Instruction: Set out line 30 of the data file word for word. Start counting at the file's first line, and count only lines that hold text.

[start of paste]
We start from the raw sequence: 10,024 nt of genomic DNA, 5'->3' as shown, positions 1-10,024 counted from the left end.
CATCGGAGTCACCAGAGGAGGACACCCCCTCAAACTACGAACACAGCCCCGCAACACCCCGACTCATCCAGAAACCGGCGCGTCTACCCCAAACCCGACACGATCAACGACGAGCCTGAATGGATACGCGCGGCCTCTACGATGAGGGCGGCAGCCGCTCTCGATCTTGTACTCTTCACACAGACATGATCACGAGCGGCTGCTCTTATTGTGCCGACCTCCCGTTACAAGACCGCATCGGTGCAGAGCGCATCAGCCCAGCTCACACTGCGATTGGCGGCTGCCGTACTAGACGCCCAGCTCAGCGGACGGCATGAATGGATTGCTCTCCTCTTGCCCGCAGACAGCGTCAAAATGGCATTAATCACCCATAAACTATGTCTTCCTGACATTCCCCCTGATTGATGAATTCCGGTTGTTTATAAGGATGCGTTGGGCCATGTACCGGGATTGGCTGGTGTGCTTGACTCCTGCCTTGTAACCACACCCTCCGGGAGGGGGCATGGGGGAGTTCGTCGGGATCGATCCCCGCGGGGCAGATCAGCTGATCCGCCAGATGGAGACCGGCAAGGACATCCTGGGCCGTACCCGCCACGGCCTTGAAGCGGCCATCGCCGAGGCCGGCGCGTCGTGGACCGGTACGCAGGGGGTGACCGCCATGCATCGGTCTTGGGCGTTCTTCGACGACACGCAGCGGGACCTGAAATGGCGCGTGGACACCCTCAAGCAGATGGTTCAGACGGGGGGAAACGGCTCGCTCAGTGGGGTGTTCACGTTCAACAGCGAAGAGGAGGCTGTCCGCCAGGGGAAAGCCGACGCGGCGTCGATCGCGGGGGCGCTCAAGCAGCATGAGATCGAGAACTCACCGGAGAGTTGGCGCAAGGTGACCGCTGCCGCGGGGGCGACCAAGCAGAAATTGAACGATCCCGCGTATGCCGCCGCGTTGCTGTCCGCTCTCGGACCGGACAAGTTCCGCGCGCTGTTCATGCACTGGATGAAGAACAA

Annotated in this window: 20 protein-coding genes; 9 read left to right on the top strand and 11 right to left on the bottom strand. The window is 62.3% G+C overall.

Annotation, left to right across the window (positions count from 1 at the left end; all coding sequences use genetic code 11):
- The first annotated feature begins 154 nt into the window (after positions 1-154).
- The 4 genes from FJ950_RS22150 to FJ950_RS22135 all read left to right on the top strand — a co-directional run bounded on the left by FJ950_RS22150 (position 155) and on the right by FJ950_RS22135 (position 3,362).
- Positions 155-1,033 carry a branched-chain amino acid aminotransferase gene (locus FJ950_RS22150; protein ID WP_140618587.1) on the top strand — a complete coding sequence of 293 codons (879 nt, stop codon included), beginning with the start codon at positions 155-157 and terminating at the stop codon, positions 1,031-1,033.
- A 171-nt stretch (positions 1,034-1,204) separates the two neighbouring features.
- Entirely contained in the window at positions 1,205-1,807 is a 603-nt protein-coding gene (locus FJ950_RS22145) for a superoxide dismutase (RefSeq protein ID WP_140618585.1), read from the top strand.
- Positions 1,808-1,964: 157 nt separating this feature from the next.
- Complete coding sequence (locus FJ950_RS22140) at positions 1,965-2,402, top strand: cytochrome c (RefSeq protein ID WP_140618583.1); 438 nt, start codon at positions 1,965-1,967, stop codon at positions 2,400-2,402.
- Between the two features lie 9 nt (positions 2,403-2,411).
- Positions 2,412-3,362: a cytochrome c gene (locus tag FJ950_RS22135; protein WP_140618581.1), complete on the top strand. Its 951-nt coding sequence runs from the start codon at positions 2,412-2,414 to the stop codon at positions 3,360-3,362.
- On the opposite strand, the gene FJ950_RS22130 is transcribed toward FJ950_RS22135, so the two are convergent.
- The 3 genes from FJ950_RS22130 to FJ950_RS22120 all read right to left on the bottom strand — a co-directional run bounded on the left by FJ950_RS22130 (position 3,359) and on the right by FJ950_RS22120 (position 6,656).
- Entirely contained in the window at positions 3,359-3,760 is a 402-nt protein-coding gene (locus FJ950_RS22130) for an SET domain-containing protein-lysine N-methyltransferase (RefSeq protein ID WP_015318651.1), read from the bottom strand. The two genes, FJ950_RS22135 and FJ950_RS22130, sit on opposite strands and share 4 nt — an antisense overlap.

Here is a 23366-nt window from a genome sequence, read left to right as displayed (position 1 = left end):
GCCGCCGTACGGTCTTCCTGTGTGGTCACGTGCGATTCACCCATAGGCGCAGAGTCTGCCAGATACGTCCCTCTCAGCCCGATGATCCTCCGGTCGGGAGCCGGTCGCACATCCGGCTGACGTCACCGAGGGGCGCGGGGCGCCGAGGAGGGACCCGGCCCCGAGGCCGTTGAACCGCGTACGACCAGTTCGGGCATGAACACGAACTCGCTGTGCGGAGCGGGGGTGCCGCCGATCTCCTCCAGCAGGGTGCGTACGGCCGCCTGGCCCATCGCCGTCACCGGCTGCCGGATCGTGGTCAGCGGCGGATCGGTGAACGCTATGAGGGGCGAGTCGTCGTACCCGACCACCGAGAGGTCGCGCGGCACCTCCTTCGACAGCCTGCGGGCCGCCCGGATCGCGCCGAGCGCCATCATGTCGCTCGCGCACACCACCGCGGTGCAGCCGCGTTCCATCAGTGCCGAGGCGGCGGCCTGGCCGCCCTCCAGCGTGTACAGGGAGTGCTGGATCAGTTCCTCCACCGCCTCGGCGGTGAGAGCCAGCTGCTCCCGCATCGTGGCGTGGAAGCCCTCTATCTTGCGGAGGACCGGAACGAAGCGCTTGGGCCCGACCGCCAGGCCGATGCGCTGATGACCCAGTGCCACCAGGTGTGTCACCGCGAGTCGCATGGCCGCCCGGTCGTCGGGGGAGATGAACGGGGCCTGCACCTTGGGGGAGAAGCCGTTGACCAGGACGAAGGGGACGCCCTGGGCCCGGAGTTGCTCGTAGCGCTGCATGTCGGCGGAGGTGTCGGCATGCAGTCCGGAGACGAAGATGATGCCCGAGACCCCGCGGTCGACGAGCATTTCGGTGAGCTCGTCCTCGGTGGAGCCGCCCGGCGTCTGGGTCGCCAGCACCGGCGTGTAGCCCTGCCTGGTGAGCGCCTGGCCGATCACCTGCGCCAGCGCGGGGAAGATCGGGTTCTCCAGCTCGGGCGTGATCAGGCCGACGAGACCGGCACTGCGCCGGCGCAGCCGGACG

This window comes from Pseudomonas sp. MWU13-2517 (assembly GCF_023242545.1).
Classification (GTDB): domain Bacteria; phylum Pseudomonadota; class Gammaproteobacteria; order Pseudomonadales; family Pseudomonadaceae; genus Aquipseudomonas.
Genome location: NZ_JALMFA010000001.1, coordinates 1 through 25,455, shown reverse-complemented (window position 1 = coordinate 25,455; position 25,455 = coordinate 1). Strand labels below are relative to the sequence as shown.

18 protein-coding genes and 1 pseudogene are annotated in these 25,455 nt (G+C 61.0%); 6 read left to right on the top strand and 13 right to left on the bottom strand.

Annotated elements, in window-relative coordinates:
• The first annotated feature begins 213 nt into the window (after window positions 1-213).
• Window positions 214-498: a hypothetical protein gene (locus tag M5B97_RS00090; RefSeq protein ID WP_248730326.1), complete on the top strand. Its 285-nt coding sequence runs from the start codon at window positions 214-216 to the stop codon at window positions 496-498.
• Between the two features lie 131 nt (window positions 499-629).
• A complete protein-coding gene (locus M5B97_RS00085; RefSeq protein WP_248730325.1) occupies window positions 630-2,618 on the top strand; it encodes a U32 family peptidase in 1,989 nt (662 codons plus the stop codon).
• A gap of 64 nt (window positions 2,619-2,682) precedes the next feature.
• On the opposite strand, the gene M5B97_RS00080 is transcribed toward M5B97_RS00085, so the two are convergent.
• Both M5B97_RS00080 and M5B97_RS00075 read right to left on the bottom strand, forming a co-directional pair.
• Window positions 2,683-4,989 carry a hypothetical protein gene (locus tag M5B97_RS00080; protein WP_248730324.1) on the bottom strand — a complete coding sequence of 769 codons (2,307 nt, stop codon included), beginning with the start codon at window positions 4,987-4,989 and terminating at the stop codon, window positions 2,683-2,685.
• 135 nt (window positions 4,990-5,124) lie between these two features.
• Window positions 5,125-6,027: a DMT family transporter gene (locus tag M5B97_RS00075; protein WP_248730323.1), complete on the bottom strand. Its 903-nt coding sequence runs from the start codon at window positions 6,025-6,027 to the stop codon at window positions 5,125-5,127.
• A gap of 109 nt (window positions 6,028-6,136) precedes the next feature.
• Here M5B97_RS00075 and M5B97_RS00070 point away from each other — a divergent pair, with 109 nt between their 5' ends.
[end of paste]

• Both M5B97_RS00080 and M5B97_RS00075 read right to left on the bottom strand, forming a co-directional pair.